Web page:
Another group of Afghan girls was poisoned today, making this the second attack on schoolgirls in the past week. 160 girls in Talokhan, the capital of the Northern Afghan province of Takhar, were taken to the hospital after the attack, complaining of headaches, dizziness, and nausea. CNN reports that the girls were poisoned with some sort of spray.
A report by Radio Free Afghanistan said that some of the girls reported smelling a foul odor before falling unconscious. One of the victims of the attack told the press that, "When I entered the class I smelled something and then I started to vomit and fall unconscious; I don't remember what happened after that."
Last Wednesday, over 120 Afghan girls in the Takhar province were poisoned when a toxic substance was released into their school's air. On April 17, 150 school girls in the same province drank contaminated water, sending many to the hospital. The education ministry of Afghanistan announced earlier this month that 550 schools have been closed in 11 different provinces with strong Taliban influence. According to CNN, the Taliban have denied responsibility for last week's attack and claimed that US and NATO forces are responsible in an attempt to "defame" the Taliban.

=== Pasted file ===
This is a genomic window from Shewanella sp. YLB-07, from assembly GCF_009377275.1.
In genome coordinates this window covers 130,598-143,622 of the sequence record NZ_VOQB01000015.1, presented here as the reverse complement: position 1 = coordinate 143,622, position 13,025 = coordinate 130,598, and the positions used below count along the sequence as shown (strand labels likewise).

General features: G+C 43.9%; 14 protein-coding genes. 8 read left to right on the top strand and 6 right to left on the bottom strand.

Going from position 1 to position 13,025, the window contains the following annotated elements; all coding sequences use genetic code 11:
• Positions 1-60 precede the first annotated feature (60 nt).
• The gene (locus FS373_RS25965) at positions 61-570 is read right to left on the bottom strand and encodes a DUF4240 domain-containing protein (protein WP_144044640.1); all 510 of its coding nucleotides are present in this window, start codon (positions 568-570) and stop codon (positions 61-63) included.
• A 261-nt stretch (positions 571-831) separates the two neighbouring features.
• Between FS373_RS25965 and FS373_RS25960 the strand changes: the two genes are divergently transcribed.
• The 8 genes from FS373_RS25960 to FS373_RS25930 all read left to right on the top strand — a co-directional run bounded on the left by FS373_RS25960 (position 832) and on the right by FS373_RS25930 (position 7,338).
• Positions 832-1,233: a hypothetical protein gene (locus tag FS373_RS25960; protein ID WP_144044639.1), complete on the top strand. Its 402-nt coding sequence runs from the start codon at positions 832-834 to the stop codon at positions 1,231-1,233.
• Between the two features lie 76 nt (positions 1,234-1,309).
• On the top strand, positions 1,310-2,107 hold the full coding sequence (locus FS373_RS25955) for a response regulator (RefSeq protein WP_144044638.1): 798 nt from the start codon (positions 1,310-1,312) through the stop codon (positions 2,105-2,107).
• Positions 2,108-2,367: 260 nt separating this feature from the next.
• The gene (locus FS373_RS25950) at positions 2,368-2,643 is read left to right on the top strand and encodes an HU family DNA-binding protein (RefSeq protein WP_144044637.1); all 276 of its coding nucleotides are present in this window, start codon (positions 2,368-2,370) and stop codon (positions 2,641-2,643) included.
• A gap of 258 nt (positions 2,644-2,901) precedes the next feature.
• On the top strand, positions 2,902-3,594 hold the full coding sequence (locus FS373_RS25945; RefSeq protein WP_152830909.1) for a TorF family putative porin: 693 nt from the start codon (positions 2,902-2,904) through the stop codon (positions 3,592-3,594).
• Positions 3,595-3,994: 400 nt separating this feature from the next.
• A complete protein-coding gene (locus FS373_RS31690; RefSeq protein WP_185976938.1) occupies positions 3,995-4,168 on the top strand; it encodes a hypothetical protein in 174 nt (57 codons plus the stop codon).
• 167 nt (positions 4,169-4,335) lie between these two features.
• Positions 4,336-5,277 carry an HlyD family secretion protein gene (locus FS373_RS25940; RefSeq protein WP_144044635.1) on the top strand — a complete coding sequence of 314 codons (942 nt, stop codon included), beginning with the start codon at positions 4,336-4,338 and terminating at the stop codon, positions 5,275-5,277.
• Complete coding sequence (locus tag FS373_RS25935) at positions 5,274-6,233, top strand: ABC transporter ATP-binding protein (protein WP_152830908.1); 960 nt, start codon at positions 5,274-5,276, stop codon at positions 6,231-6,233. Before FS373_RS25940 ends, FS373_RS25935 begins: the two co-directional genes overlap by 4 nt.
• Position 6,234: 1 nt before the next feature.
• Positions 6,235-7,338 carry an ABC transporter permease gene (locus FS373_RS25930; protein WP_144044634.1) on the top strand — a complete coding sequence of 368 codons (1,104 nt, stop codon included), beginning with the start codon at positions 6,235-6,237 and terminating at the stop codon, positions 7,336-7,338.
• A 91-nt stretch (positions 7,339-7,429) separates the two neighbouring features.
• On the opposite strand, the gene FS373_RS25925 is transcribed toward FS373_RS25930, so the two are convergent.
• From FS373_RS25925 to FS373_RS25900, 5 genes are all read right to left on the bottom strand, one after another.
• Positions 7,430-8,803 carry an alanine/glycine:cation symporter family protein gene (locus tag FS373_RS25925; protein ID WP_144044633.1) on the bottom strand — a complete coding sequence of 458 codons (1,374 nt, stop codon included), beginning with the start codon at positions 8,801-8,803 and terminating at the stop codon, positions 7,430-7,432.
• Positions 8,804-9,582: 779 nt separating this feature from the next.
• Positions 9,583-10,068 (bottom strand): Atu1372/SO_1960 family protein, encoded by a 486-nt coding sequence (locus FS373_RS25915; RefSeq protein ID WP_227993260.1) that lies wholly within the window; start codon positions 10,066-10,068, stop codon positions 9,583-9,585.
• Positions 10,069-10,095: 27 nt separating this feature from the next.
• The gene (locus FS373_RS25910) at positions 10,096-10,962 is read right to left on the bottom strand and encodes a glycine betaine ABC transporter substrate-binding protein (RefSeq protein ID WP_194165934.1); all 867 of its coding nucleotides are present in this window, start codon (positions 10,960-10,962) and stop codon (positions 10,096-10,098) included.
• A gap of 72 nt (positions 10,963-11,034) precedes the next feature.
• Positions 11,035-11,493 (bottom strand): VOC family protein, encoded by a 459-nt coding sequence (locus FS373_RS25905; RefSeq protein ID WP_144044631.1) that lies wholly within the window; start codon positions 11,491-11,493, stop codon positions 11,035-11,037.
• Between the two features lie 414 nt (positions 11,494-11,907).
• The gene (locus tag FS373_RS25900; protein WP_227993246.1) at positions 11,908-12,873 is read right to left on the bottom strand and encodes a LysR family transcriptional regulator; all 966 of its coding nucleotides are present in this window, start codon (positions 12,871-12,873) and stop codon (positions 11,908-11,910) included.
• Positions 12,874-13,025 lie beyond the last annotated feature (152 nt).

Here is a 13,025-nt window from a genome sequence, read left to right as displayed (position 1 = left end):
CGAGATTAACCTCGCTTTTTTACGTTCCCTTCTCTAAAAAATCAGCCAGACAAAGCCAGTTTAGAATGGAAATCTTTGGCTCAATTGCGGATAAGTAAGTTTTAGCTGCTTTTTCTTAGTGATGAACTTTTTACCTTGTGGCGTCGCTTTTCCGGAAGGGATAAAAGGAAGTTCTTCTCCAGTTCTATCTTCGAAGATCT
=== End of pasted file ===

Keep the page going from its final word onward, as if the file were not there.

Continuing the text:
3/7/2014 Study Finds Continuing Gender Gap in Medical Research - Although 20 years have passed since the government instituted legislation requiring adequate female representation in medical studies, a recent study finds that a significant sex and gender gap still persists in medical research.
"Sex-Specific Medical Research: Why Women's Health Can't Wait" by researchers at the Connors Center for Women's Health and Gender Biology at Brigham and Women's Hospital and the Jacobs Institute at George Washington University Hospital finds that scientists still fail to account for differences between males and females. . . .